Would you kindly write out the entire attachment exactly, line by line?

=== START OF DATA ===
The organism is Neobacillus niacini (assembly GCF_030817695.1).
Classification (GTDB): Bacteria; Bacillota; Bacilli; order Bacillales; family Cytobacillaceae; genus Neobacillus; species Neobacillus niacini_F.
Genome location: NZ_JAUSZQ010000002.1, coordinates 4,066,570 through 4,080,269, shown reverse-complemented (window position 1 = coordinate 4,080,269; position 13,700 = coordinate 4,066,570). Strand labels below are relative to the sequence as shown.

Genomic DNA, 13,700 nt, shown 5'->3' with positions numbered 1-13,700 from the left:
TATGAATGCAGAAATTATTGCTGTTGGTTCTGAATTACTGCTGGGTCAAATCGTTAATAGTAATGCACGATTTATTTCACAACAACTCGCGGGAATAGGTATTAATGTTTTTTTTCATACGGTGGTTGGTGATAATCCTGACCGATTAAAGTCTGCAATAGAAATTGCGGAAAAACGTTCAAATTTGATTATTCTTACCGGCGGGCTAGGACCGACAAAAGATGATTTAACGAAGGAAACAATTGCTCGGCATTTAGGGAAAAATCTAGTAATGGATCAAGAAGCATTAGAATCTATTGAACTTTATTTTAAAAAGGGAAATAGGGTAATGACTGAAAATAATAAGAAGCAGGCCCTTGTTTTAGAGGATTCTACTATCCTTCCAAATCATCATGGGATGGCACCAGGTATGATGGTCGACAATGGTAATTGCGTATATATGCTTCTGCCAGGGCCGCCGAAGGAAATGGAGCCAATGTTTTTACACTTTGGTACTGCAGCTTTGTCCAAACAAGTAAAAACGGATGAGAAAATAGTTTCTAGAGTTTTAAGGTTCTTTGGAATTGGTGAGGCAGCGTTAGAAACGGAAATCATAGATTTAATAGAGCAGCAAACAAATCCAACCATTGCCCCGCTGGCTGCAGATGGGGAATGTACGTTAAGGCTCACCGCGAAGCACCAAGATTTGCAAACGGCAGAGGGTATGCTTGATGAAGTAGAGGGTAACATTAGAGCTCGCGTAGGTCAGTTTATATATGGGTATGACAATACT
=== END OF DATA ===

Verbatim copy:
The organism is Neobacillus niacini (assembly GCF_030817695.1).
Classification (GTDB): Bacteria; Bacillota; Bacilli; order Bacillales; family Cytobacillaceae; genus Neobacillus; species Neobacillus niacini_F.
Genome location: NZ_JAUSZQ010000002.1, coordinates 4,066,570 through 4,080,269, shown reverse-complemented (window position 1 = coordinate 4,080,269; position 13,700 = coordinate 4,066,570). Strand labels below are relative to the sequence as shown.

Genomic DNA, 13,700 nt, shown 5'->3' with positions numbered 1-13,700 from the left:
TATGAATGCAGAAATTATTGCTGTTGGTTCTGAATTACTGCTGGGTCAAATCGTTAATAGTAATGCACGATTTATTTCACAACAACTCGCGGGAATAGGTATTAATGTTTTTTTTCATACGGTGGTTGGTGATAATCCTGACCGATTAAAGTCTGCAATAGAAATTGCGGAAAAACGTTCAAATTTGATTATTCTTACCGGCGGGCTAGGACCGACAAAAGATGATTTAACGAAGGAAACAATTGCTCGGCATTTAGGGAAAAATCTAGTAATGGATCAAGAAGCATTAGAATCTATTGAACTTTATTTTAAAAAGGGAAATAGGGTAATGACTGAAAATAATAAGAAGCAGGCCCTTGTTTTAGAGGATTCTACTATCCTTCCAAATCATCATGGGATGGCACCAGGTATGATGGTCGACAATGGTAATTGCGTATATATGCTTCTGCCAGGGCCGCCGAAGGAAATGGAGCCAATGTTTTTACACTTTGGTACTGCAGCTTTGTCCAAACAAGTAAAAACGGATGAGAAAATAGTTTCTAGAGTTTTAAGGTTCTTTGGAATTGGTGAGGCAGCGTTAGAAACGGAAATCATAGATTTAATAGAGCAGCAAACAAATCCAACCATTGCCCCGCTGGCTGCAGATGGGGAATGTACGTTAAGGCTCACCGCGAAGCACCAAGATTTGCAAACGGCAGAGGGTATGCTTGATGAAGTAGAGGGTAACATTAGAGCTCGCGTAGGTCAGTTTATATATGGGTATGACAATACT